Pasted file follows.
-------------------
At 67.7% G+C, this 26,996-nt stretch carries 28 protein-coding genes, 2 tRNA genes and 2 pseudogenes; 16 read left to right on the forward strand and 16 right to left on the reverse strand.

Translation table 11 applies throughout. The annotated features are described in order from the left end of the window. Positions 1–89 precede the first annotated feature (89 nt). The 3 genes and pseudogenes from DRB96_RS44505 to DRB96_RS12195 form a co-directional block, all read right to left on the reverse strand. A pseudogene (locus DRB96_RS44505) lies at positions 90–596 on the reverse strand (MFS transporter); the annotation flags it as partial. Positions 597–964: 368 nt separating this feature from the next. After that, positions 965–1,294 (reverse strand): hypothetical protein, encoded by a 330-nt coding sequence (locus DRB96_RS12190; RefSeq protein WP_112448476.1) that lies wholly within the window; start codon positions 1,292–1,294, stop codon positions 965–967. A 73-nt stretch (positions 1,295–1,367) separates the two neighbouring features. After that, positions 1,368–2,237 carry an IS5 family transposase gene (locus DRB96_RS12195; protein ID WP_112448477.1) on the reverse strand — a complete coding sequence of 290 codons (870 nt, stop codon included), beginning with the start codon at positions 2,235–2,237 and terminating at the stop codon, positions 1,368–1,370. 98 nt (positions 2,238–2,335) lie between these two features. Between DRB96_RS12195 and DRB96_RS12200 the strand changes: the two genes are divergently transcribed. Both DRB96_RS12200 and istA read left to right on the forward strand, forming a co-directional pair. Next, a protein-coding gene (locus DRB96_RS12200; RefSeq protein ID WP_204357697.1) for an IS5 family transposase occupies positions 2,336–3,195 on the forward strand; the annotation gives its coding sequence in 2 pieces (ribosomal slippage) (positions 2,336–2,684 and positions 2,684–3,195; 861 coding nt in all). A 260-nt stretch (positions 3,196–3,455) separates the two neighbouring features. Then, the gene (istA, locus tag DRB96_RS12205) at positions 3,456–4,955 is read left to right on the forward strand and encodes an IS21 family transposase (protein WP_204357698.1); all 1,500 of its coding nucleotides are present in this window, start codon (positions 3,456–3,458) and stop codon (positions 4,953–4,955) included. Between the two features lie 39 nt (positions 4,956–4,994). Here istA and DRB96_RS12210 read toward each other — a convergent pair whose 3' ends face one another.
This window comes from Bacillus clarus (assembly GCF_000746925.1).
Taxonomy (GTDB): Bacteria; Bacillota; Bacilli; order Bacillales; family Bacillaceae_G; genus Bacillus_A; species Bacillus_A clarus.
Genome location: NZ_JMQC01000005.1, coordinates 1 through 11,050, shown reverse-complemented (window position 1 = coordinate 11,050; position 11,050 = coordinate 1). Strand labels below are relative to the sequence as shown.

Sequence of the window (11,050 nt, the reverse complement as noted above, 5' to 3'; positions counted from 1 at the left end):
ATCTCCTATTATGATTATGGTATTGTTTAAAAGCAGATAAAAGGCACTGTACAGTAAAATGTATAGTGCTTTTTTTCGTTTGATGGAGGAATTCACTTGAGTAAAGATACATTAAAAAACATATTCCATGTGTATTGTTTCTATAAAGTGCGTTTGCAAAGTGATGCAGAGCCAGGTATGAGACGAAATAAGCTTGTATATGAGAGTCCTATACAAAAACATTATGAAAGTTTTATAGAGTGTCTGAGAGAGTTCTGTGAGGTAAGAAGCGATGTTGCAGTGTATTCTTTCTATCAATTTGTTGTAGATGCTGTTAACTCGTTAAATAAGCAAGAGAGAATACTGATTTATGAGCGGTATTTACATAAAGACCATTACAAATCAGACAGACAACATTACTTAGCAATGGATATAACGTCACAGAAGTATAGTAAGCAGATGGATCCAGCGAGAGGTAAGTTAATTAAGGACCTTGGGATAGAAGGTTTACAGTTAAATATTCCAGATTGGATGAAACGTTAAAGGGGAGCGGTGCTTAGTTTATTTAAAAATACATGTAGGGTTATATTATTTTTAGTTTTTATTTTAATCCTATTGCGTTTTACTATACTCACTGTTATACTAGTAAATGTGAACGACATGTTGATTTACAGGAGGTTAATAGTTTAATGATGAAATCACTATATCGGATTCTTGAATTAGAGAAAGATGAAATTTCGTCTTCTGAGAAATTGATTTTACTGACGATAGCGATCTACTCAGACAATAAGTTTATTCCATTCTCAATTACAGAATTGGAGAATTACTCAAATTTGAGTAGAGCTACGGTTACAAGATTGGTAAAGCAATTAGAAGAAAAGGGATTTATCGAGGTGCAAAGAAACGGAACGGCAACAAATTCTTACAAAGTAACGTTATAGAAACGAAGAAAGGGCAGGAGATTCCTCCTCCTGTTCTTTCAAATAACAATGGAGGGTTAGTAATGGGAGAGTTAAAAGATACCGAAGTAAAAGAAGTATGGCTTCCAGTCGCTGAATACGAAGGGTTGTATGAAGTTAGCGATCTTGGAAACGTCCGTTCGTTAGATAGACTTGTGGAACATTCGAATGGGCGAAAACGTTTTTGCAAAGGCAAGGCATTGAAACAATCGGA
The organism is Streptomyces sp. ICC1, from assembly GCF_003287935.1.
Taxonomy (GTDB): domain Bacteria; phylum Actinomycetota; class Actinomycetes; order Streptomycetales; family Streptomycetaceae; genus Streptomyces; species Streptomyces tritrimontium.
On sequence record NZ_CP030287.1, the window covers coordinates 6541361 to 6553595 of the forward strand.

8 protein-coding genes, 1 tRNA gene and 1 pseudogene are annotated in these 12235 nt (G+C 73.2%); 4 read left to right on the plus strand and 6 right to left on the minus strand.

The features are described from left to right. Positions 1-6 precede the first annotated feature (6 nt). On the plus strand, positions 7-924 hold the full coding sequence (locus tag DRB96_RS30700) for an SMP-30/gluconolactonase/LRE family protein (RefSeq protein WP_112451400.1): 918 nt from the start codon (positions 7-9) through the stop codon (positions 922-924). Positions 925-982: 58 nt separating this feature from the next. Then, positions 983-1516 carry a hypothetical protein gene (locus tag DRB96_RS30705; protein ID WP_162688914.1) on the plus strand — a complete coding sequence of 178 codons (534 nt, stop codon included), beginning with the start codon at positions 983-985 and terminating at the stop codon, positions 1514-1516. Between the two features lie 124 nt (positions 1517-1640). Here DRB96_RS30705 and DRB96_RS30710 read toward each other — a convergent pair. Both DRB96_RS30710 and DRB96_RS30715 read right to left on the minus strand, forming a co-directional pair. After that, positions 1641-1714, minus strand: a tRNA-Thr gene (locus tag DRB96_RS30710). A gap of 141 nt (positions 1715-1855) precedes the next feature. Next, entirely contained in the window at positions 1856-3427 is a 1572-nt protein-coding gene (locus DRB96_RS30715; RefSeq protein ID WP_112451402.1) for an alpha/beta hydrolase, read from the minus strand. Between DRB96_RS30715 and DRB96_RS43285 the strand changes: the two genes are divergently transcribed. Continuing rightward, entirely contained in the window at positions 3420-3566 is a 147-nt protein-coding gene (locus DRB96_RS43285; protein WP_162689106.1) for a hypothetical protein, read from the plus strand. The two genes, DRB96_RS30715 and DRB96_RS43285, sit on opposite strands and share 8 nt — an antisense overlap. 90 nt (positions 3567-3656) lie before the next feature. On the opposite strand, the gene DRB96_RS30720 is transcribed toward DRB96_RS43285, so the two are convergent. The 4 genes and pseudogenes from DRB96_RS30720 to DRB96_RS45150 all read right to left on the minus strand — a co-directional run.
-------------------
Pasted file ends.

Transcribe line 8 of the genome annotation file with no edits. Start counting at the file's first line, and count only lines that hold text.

The organism is Streptomyces sp. ICC1, from assembly GCF_003287935.1.